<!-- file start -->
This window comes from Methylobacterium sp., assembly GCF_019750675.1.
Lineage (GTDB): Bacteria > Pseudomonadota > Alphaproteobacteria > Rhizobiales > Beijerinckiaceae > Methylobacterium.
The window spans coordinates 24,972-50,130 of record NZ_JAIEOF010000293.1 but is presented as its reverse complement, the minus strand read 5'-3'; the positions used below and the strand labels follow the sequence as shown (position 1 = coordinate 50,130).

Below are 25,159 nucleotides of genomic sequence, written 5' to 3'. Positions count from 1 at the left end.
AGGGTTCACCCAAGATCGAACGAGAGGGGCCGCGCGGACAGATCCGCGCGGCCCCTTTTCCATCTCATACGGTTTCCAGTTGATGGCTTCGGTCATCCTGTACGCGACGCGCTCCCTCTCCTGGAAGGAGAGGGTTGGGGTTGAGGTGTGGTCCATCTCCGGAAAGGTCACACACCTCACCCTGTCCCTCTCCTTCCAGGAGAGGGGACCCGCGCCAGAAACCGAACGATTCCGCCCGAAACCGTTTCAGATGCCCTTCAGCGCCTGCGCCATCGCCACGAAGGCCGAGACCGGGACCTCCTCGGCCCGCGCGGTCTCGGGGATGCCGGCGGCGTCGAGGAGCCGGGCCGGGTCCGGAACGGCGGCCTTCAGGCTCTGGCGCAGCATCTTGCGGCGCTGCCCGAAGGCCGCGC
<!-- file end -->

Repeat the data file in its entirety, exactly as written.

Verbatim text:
This window comes from Methylobacterium sp., assembly GCF_019750675.1.
Lineage (GTDB): Bacteria > Pseudomonadota > Alphaproteobacteria > Rhizobiales > Beijerinckiaceae > Methylobacterium.
The window spans coordinates 24,972-50,130 of record NZ_JAIEOF010000293.1 but is presented as its reverse complement, the minus strand read 5'-3'; the positions used below and the strand labels follow the sequence as shown (position 1 = coordinate 50,130).

Below are 25,159 nucleotides of genomic sequence, written 5' to 3'. Positions count from 1 at the left end.
AGGGTTCACCCAAGATCGAACGAGAGGGGCCGCGCGGACAGATCCGCGCGGCCCCTTTTCCATCTCATACGGTTTCCAGTTGATGGCTTCGGTCATCCTGTACGCGACGCGCTCCCTCTCCTGGAAGGAGAGGGTTGGGGTTGAGGTGTGGTCCATCTCCGGAAAGGTCACACACCTCACCCTGTCCCTCTCCTTCCAGGAGAGGGGACCCGCGCCAGAAACCGAACGATTCCGCCCGAAACCGTTTCAGATGCCCTTCAGCGCCTGCGCCATCGCCACGAAGGCCGAGACCGGGACCTCCTCGGCCCGCGCGGTCTCGGGGATGCCGGCGGCGTCGAGGAGCCGGGCCGGGTCCGGAACGGCGGCCTTCAGGCTCTGGCGCAGCATCTTGCGGCGCTGCCCGAAGGCCGCGC